In my mind, I hoped that I’d wake up and realize 2021 with all its dysfunctional mess was nothing but a dream.

I’d look up to find Uncle Henry and Aunt Em bedside with The Tin Man, Scarecrow, Cowardly Lion, and maybe Christie Brinkley in the background. 

Instead, I woke to the sound of my dog snoring and my bladder screaming for me to get up before it was too late to do so. 

I stumbled to the kitchen, placed the pod in the Keurig and hit the start button. I walked to the back of the house and opened the sunroom’s door to make sure the world had not blown up. I made a mental note to cut back on movies about the Apocalypse, then raced back to the kitchen after remembering I had failed to put a cup under the Keurig. 

Minutes later with a half-cup of coffee in hand, I watched the local morning news, delivering the same script as the day before and the day before that. Overnight shooting in southwest Atlanta, Covid test site lines, test kit shortages, the new mayor’s pledge of 400 new city cops to replace the 600 who left. I made another note to gid rid of local TV and never go to southwest Atlanta at night—or any other time. 

With this information firmly in mind, I made the pledge, as I do every morning, to be productive. First, find my glasses. As I looked, I made a mental note to invent a GPS chip for glasses—and remotes. Next, my phone. Within minutes I had both in hand as I made my way to the bedroom to change into my workout clothes for the morning walk.

I stopped to make the bed, then brush my teeth, then showered. Afterwards, I fixed another cup and sat down—which prompted my memory, telling me that I’d done all this before and it wasn’t the least bit productive.

Up again, I changed and headed out the door, then back for my wallet and the correct car keys. I walked along a rural road near my home and talked to myself. Don’t act surprised, we all do it. 

What I told myself was that as we get older, we begin to lose our edge a bit. We don’t see through things as easily as we once did. We tend to struggle with applying common sense in everyday matters. Little things, but things that we once sailed through, we have to analyze longer for the same result.

Unfortunately, we become targets for crime, specific crime based on our vulnerabilities, described above. 

The most common opportunity is though online sources. Phishing emails seem to be more common that before. Even though protection software prevents most from getting through, some still do.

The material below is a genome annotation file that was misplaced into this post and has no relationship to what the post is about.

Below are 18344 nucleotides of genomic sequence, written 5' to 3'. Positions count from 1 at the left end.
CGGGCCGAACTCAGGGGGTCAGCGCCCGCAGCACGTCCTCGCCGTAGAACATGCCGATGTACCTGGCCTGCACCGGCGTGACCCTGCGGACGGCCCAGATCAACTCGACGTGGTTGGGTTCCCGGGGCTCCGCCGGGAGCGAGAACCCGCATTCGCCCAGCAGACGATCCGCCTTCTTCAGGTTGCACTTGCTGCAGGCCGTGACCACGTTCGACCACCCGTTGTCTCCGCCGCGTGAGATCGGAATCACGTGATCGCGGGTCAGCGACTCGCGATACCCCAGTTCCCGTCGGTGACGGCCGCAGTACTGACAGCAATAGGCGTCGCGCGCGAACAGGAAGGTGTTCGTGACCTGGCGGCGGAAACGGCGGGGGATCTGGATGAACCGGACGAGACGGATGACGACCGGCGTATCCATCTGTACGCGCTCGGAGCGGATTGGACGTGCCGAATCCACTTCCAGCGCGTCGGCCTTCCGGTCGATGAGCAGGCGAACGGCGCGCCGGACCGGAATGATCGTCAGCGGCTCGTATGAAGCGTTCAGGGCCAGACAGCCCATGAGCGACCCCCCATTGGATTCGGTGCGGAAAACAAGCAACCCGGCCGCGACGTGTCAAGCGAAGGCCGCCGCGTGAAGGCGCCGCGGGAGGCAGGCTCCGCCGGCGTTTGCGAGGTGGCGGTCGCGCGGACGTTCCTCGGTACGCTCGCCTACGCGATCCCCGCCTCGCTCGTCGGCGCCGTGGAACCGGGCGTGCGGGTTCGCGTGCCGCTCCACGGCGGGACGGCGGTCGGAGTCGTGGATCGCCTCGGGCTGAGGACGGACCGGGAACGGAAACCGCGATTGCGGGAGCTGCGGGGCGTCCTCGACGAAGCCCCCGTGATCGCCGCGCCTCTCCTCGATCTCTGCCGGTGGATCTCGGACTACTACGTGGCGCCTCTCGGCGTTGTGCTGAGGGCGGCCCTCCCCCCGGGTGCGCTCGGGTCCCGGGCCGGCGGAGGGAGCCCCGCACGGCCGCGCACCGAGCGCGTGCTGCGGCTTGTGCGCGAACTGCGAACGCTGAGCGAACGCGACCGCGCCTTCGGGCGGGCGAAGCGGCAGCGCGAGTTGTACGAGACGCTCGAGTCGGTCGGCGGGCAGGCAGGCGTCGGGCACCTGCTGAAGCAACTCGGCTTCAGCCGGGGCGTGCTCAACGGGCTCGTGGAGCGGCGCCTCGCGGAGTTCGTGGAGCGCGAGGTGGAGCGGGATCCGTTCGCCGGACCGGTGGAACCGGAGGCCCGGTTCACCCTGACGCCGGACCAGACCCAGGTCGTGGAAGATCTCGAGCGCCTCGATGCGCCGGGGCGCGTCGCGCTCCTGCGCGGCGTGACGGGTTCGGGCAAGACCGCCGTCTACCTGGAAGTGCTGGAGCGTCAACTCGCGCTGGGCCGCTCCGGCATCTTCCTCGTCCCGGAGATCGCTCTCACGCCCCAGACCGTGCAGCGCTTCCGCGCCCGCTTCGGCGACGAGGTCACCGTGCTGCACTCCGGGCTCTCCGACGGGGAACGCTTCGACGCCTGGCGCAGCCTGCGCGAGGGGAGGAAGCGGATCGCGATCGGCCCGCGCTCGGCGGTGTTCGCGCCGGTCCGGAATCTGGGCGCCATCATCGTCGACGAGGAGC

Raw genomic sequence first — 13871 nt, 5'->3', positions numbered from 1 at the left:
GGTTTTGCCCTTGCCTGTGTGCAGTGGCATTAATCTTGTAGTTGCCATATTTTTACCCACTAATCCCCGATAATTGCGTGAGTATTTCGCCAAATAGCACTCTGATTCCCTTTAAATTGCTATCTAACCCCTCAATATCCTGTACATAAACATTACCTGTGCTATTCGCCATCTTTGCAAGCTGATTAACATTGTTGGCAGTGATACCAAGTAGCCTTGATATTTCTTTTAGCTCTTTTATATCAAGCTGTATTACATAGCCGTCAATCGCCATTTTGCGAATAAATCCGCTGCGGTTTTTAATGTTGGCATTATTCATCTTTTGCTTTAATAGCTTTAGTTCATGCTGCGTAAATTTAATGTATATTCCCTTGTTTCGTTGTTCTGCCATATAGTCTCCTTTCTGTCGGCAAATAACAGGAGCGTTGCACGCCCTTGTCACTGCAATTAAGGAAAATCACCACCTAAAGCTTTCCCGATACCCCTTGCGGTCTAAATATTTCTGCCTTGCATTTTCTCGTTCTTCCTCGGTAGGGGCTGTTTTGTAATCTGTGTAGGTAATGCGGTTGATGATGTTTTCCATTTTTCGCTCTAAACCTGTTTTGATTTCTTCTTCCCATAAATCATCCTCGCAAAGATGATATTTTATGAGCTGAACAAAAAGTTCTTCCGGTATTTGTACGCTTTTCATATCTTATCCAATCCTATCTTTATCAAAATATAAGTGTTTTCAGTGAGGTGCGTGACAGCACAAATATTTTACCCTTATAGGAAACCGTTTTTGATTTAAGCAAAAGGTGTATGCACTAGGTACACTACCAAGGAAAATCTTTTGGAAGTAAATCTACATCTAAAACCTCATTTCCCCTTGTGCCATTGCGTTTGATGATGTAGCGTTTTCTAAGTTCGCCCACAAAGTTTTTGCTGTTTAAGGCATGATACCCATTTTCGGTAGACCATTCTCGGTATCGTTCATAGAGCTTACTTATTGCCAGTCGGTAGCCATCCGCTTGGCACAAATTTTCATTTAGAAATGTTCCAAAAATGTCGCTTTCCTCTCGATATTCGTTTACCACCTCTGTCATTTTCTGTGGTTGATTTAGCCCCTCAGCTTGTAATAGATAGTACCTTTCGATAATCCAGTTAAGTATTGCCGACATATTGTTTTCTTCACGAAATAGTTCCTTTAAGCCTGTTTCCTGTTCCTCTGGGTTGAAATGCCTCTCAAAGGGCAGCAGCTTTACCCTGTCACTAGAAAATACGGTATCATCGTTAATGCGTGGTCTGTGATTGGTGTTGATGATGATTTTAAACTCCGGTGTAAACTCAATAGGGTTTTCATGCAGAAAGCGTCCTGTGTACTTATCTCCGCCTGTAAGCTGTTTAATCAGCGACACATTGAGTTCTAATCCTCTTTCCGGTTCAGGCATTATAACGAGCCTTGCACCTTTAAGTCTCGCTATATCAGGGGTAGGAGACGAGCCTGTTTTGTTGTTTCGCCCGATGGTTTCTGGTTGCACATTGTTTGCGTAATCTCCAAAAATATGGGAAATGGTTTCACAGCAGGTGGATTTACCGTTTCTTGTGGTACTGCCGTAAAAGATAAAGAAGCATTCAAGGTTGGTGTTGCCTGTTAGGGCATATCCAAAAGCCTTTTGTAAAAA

I recently received one that claimed to be from Venmo. A charge of $400 was made on my account. I responded to the phone number on the e-mail before I realized I did not have a Venmo account. My first instinct, driven by the thought of financial loss, was to take the bait even though I had received a similar email on a Pay Pal account some months earlier. 

Situational Crime Prevention

There’s a thing called “Situational Crime Prevention.” For years, I’ve written about it under the title “Risk v Opportunity,” the basic formula for all crime. For you, whether you apply it to your online usage, or a trip to the store, employing the formula, regardless of what you call it, will put you in a small circle of those who seem undesirable as a victim. First and foremost, stop and think about where you are going, what you are doing. 

Don’t provide opportunities. Do your running around in the daytime if possible. At night, take safety in numbers. If you stop for gas, use stores where there are others around and lock the car when you fill up. 

At home, lock up. Don’t allow solicitors to come in. Call 911 when you see suspicious activity. The list is long, but the fundamentals are the same. Think about how to make a crime more difficult to commit when you do whatever it is you’re doing. At home, on the road, at home, on the computer, it all can be opportunity to commit a crime or your opportunity to discourage it. 

Just stop and think through the situation beforehand. You may never know you’ve discouraged a crime targeting you, but consistency in those little things to discourage it is vitally important. It is one less thing to worry about, allowing time to find the remote.

Steve Rose

Steve Rose is a retired police captain and a contributing writer to Atlanta Senior Life.